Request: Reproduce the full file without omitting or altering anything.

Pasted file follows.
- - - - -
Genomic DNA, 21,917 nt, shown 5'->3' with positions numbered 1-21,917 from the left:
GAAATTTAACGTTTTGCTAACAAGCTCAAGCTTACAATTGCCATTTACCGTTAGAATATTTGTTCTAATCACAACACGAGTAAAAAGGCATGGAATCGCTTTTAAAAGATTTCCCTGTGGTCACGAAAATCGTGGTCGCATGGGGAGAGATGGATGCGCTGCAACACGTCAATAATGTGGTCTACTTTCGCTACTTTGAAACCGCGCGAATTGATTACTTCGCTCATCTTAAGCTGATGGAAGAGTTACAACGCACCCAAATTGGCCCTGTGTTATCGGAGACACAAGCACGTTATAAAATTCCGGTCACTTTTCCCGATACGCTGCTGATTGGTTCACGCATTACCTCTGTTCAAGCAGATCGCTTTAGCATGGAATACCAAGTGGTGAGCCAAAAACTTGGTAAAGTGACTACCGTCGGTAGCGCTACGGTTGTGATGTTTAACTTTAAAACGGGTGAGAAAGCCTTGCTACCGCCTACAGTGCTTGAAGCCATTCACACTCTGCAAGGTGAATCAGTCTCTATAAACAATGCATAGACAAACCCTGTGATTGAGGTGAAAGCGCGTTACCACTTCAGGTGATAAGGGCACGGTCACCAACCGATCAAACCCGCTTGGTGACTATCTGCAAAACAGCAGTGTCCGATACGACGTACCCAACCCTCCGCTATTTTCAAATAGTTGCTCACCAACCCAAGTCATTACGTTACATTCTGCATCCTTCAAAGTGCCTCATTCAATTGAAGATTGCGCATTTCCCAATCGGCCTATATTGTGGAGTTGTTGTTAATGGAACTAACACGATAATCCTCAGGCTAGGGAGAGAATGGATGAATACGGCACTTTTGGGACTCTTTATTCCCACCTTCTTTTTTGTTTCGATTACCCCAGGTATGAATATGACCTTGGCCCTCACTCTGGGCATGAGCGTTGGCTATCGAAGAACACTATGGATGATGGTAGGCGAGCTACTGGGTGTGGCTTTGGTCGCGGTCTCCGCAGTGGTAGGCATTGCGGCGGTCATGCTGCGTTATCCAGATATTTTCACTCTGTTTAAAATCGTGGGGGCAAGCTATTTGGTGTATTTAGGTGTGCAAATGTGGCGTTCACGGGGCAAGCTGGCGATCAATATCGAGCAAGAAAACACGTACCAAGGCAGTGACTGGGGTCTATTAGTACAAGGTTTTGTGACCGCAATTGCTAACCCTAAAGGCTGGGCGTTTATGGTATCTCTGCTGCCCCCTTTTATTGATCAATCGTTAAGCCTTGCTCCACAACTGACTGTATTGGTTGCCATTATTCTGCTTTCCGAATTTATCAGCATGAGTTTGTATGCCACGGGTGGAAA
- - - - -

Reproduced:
Genomic DNA, 21,917 nt, shown 5'->3' with positions numbered 1-21,917 from the left:
GAAATTTAACGTTTTGCTAACAAGCTCAAGCTTACAATTGCCATTTACCGTTAGAATATTTGTTCTAATCACAACACGAGTAAAAAGGCATGGAATCGCTTTTAAAAGATTTCCCTGTGGTCACGAAAATCGTGGTCGCATGGGGAGAGATGGATGCGCTGCAACACGTCAATAATGTGGTCTACTTTCGCTACTTTGAAACCGCGCGAATTGATTACTTCGCTCATCTTAAGCTGATGGAAGAGTTACAACGCACCCAAATTGGCCCTGTGTTATCGGAGACACAAGCACGTTATAAAATTCCGGTCACTTTTCCCGATACGCTGCTGATTGGTTCACGCATTACCTCTGTTCAAGCAGATCGCTTTAGCATGGAATACCAAGTGGTGAGCCAAAAACTTGGTAAAGTGACTACCGTCGGTAGCGCTACGGTTGTGATGTTTAACTTTAAAACGGGTGAGAAAGCCTTGCTACCGCCTACAGTGCTTGAAGCCATTCACACTCTGCAAGGTGAATCAGTCTCTATAAACAATGCATAGACAAACCCTGTGATTGAGGTGAAAGCGCGTTACCACTTCAGGTGATAAGGGCACGGTCACCAACCGATCAAACCCGCTTGGTGACTATCTGCAAAACAGCAGTGTCCGATACGACGTACCCAACCCTCCGCTATTTTCAAATAGTTGCTCACCAACCCAAGTCATTACGTTACATTCTGCATCCTTCAAAGTGCCTCATTCAATTGAAGATTGCGCATTTCCCAATCGGCCTATATTGTGGAGTTGTTGTTAATGGAACTAACACGATAATCCTCAGGCTAGGGAGAGAATGGATGAATACGGCACTTTTGGGACTCTTTATTCCCACCTTCTTTTTTGTTTCGATTACCCCAGGTATGAATATGACCTTGGCCCTCACTCTGGGCATGAGCGTTGGCTATCGAAGAACACTATGGATGATGGTAGGCGAGCTACTGGGTGTGGCTTTGGTCGCGGTCTCCGCAGTGGTAGGCATTGCGGCGGTCATGCTGCGTTATCCAGATATTTTCACTCTGTTTAAAATCGTGGGGGCAAGCTATTTGGTGTATTTAGGTGTGCAAATGTGGCGTTCACGGGGCAAGCTGGCGATCAATATCGAGCAAGAAAACACGTACCAAGGCAGTGACTGGGGTCTATTAGTACAAGGTTTTGTGACCGCAATTGCTAACCCTAAAGGCTGGGCGTTTATGGTATCTCTGCTGCCCCCTTTTATTGATCAATCGTTAAGCCTTGCTCCACAACTGACTGTATTGGTTGCCATTATTCTGCTTTCCGAATTTATCAGCATGAGTTTGTATGCCACGGGTGGAAA